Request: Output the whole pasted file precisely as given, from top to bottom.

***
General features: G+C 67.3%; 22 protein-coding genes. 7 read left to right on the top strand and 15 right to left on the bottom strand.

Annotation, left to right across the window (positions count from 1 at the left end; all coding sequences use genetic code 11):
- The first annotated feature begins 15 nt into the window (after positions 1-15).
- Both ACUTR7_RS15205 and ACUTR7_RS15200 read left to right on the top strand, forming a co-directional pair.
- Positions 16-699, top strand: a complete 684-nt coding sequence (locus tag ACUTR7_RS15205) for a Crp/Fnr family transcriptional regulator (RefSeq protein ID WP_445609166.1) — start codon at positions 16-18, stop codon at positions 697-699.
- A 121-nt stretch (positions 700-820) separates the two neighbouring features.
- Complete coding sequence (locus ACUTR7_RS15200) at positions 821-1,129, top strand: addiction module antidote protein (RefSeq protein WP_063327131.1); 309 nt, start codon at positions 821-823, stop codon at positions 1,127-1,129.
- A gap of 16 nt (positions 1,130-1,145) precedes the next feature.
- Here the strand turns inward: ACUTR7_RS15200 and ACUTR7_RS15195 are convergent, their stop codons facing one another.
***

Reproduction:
General features: G+C 67.3%; 22 protein-coding genes. 7 read left to right on the top strand and 15 right to left on the bottom strand.

Annotation, left to right across the window (positions count from 1 at the left end; all coding sequences use genetic code 11):
- The first annotated feature begins 15 nt into the window (after positions 1-15).
- Both ACUTR7_RS15205 and ACUTR7_RS15200 read left to right on the top strand, forming a co-directional pair.
- Positions 16-699, top strand: a complete 684-nt coding sequence (locus tag ACUTR7_RS15205) for a Crp/Fnr family transcriptional regulator (RefSeq protein ID WP_445609166.1) — start codon at positions 16-18, stop codon at positions 697-699.
- A 121-nt stretch (positions 700-820) separates the two neighbouring features.
- Complete coding sequence (locus ACUTR7_RS15200) at positions 821-1,129, top strand: addiction module antidote protein (RefSeq protein WP_063327131.1); 309 nt, start codon at positions 821-823, stop codon at positions 1,127-1,129.
- A gap of 16 nt (positions 1,130-1,145) precedes the next feature.
- Here the strand turns inward: ACUTR7_RS15200 and ACUTR7_RS15195 are convergent, their stop codons facing one another.